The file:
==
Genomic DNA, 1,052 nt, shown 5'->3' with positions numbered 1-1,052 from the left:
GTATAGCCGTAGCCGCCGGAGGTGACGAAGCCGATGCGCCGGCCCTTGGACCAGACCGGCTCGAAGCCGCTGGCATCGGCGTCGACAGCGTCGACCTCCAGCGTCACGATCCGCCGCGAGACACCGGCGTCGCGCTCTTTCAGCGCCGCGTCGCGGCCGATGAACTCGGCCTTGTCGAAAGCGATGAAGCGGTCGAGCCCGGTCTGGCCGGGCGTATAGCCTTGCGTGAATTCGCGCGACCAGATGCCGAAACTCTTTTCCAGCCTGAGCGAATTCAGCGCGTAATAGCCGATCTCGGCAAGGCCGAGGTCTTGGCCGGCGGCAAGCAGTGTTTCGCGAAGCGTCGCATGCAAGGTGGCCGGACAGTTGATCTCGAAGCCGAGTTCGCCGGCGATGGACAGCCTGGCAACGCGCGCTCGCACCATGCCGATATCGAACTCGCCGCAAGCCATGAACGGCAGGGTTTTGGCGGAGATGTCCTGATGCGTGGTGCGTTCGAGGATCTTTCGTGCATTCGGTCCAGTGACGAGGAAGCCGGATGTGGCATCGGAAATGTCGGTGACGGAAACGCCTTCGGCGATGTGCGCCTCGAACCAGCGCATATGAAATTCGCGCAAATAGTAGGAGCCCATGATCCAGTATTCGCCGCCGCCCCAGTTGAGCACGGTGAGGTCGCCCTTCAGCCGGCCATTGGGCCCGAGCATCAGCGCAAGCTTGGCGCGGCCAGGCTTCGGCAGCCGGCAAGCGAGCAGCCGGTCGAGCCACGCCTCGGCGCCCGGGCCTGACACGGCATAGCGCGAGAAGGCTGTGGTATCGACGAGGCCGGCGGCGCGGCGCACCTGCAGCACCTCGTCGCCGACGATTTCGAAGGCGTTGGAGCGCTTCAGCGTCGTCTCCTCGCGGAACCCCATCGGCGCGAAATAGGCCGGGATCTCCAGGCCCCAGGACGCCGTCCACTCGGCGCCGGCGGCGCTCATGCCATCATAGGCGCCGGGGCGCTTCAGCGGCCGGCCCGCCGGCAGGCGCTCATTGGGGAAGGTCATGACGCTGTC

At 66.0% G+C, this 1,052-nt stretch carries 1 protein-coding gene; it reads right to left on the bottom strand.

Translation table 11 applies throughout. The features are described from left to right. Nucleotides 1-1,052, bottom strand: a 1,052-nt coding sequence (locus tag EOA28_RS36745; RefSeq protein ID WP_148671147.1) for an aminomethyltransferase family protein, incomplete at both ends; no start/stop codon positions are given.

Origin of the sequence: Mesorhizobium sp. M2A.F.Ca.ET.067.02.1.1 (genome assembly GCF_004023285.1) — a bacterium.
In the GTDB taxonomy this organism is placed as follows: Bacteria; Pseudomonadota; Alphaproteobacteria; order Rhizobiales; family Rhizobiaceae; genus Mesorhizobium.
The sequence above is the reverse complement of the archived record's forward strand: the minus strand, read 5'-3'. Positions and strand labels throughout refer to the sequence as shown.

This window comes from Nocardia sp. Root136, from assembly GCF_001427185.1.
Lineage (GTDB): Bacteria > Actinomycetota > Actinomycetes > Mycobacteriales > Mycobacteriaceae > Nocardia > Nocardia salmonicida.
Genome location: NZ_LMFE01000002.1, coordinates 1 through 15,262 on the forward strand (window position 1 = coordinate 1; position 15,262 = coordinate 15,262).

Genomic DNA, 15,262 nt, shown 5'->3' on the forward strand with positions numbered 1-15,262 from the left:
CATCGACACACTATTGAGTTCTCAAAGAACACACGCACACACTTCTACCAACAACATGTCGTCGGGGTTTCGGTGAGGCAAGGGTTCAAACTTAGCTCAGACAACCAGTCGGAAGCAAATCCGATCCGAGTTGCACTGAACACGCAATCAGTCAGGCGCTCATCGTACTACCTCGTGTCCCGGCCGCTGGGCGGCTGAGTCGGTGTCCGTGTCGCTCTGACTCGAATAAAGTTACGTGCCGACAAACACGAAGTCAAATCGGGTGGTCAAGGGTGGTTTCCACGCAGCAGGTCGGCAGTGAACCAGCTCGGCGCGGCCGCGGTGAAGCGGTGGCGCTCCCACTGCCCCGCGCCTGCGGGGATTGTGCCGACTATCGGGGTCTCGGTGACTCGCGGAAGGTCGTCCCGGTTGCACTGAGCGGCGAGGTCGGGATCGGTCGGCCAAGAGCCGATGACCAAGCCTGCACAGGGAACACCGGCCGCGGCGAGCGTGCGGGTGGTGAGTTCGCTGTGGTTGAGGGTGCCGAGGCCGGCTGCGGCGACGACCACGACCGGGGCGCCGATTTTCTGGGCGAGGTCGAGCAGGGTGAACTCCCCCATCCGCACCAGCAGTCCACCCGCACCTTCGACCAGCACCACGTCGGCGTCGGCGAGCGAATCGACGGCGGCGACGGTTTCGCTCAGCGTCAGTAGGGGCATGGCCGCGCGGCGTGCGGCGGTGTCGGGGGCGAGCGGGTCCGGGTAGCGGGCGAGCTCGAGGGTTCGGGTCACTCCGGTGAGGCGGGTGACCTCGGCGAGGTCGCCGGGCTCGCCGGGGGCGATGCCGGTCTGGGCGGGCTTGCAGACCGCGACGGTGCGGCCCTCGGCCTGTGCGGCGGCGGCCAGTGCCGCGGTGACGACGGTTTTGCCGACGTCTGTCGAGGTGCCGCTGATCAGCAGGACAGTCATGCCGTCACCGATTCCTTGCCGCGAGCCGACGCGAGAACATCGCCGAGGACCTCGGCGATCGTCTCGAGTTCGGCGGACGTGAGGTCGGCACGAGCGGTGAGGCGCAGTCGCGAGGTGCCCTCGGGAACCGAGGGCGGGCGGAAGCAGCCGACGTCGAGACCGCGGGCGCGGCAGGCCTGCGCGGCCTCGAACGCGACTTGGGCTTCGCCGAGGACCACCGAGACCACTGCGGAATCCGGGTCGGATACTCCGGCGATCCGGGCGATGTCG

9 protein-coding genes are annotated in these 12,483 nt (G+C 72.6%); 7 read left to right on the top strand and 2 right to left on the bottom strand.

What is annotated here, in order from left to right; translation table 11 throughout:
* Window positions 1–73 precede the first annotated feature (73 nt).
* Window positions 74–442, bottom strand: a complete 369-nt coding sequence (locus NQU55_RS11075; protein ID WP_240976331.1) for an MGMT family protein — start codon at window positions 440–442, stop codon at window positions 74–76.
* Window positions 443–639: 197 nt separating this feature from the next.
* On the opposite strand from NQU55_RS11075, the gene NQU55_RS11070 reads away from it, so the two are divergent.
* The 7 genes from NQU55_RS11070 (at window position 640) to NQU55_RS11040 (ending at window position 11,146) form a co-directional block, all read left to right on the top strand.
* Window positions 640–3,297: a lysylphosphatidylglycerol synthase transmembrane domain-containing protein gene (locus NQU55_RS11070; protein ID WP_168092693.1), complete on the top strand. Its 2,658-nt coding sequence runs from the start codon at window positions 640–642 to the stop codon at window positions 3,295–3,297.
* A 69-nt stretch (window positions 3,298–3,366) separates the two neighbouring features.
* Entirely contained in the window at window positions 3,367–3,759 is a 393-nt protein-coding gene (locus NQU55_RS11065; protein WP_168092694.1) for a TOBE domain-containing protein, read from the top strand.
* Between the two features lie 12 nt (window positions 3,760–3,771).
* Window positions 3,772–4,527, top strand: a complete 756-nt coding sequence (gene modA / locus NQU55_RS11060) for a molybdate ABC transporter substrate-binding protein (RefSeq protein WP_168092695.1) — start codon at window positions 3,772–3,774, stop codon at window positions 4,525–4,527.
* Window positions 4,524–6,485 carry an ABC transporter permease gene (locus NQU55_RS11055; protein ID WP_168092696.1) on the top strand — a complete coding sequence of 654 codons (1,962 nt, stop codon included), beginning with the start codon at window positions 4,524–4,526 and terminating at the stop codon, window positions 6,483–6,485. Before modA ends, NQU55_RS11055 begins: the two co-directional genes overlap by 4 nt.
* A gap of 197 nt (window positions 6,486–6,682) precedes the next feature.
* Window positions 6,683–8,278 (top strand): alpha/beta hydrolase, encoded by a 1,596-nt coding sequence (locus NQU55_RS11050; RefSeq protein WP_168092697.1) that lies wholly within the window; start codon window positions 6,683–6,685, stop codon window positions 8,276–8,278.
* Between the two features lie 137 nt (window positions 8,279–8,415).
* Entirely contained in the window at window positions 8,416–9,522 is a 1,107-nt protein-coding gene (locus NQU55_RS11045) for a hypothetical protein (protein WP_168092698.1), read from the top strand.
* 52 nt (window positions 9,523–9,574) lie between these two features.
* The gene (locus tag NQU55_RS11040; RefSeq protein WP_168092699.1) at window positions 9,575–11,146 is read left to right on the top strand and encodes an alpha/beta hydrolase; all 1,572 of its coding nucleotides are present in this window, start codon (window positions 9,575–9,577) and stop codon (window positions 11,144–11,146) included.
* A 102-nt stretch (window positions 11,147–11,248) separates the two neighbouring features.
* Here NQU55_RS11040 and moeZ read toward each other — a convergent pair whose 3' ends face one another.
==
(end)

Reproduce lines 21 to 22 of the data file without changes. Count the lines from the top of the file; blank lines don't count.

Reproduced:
* A 69-nt stretch (window positions 3,298–3,366) separates the two neighbouring features.
* Entirely contained in the window at window positions 3,367–3,759 is a 393-nt protein-coding gene (locus NQU55_RS11065; protein WP_168092694.1) for a TOBE domain-containing protein, read from the top strand.